Nielsen’s departure from DHS deepens cyber anxiety, cyber insurance loopholes, and a worsening breach at Facebook
By John Breyault (@jammingecono, email@example.com)
NCL Vice President of Public Policy, Telecommunications and Fraud
Editor’s note: Secretary Kirstjen Nielsen’s exit from DHS signals further uncertainty for U.S. cybersecurity strategy. As the Trump Administration continues to lack a coherent strategy, hackers demonstrated the severity of force they can bring to bear after they interrupted the Weather Channel’s live broadcast. Likewise, in an unrelated incident, the state of Ecuador suffered 40 million cyberattacks last week in retaliation for revoking the asylum of WikiLeak founder Julian Assange.
In other news, Facebook chose to announce that its Instagram breach affected millions of accounts, not the tens of thousands of accounts it had previously reported, the same morning that the findings of the Muller investigation became public. Many privacy advocates were skeptical of the choice of timing.
Finally, companies relying on cyber insurance policies to protect them in the event of an attack are increasingly finding that they may not be covered from a state-sponsored hack like 2017’s NotPetya attack.
And now, on to the clips!
Experts: Nielsen exit from DHS will harm cybersecurity. A majority of experts surveyed by the Washington Post are concerned that former DHS Secretary Kirstjen Nielsen’s exit will further hamper America’s cybersecurity. “’Cybersecurity talent at Kirstjen's level is unique, and someone with government policy experience is even more scarce,’ commented Mark Weatherford, a former DHS cybersecurity official who is now global information security strategist at Booking Holdings. ‘This is another huge blow to our nation's momentum in the cybersecurity arena and the effects with be felt even more broadly on the international stage.’" (Source: Washington Post)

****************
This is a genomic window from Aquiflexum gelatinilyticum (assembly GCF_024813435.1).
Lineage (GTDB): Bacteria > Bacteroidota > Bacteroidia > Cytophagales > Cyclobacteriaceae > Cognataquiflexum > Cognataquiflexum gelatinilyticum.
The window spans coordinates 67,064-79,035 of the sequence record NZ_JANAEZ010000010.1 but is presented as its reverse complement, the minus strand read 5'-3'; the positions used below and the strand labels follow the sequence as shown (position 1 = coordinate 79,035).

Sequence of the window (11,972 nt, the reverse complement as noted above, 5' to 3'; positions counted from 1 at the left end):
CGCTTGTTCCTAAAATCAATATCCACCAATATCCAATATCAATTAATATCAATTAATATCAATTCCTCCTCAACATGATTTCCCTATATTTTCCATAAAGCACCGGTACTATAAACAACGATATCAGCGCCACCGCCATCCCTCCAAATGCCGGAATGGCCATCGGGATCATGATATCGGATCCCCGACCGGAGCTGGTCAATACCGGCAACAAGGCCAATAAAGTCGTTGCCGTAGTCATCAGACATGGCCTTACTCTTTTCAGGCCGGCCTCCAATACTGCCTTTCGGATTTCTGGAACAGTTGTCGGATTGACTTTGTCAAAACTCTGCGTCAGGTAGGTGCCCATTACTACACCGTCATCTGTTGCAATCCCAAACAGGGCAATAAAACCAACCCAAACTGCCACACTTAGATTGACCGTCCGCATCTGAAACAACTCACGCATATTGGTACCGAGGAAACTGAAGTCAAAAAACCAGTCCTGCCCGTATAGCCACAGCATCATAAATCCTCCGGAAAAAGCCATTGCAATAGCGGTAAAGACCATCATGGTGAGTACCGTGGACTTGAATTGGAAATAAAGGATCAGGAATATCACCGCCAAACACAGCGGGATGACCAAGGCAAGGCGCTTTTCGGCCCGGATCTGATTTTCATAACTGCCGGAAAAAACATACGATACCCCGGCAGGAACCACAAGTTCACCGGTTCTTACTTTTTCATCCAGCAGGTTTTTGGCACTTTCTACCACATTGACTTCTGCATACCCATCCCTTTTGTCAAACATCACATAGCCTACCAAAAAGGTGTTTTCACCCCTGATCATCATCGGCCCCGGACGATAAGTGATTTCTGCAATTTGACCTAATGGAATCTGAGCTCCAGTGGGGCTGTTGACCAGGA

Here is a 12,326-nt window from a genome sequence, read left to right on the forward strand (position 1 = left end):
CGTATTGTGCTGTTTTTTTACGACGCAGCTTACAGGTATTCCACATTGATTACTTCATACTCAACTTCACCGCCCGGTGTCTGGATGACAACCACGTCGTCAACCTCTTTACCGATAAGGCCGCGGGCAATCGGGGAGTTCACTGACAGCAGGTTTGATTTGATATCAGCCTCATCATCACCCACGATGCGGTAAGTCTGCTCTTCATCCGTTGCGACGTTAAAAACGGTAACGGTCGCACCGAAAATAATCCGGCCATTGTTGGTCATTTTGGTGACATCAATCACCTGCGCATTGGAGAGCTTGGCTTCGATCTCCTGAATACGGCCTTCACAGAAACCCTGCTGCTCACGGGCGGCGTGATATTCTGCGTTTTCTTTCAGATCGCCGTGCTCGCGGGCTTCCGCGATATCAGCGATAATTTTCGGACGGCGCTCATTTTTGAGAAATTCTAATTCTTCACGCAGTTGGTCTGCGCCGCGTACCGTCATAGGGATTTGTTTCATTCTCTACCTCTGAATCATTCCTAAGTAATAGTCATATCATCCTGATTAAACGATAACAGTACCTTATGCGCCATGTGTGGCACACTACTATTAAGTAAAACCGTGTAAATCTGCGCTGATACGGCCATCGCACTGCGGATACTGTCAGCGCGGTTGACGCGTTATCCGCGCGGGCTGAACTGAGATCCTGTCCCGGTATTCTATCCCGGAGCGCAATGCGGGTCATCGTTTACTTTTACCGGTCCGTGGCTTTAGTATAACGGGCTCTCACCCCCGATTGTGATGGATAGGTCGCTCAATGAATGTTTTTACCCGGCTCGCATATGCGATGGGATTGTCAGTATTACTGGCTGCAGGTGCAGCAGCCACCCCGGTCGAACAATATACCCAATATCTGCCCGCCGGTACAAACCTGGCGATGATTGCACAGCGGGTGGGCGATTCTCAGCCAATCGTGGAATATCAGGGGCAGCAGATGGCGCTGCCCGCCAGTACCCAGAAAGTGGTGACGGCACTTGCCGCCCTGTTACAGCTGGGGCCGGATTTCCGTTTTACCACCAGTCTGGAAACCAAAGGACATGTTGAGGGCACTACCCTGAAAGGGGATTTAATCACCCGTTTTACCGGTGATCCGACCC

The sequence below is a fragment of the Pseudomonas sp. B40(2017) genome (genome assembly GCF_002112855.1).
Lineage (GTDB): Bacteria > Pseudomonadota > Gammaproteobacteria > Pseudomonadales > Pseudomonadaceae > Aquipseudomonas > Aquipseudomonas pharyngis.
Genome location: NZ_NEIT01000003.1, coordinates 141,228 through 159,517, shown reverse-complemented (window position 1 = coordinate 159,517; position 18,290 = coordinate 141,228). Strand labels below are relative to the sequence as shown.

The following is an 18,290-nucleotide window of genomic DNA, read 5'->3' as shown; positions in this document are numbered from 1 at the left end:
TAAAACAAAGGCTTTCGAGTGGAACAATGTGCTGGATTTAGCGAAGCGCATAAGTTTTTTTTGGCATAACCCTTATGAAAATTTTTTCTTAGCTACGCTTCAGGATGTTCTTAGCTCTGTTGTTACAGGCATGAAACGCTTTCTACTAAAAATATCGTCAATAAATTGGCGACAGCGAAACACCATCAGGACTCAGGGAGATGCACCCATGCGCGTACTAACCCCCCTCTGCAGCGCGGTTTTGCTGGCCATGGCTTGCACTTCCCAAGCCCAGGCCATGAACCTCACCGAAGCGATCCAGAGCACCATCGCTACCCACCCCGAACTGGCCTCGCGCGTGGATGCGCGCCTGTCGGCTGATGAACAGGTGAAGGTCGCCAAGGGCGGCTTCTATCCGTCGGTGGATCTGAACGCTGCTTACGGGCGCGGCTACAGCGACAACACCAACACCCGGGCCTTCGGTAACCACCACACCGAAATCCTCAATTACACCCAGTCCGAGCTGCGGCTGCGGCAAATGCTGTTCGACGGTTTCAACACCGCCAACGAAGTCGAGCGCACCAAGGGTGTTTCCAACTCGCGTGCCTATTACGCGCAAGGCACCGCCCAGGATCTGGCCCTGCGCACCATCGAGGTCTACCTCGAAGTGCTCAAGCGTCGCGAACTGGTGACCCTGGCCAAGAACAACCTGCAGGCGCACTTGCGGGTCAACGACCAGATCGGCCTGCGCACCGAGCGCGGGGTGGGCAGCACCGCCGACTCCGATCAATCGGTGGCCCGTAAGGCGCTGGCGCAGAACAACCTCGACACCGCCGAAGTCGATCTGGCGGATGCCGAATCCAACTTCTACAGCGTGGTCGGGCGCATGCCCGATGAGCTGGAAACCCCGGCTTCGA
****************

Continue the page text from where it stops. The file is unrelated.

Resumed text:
Cyber insurance providers relying on ‘cyberwar’ declarations to avoid paying. As cyber threats have escalated, companies relying on cyber insurance policies to protect them are increasingly finding that state-sponsored attacks provide a loophole for their claims to be denied. @satariano and @nicoleperlroth write that “[w]hen the United States government assigned responsibility for NotPetya to Russia in 2018, insurers were provided with a justification for refusing to cover the damage. Just as they wouldn’t be liable if a bomb blew up a corporate building during an armed conflict, they claim not to be responsible when a state-backed hack strikes a computer network. … The cases have broader implications for government officials, who have increasingly taken a bolder approach to naming-and-shaming state sponsors of cyberattacks, but now risk becoming enmeshed in corporate disputes by giving insurance companies a rationale to deny claims.” (Source: New York Times)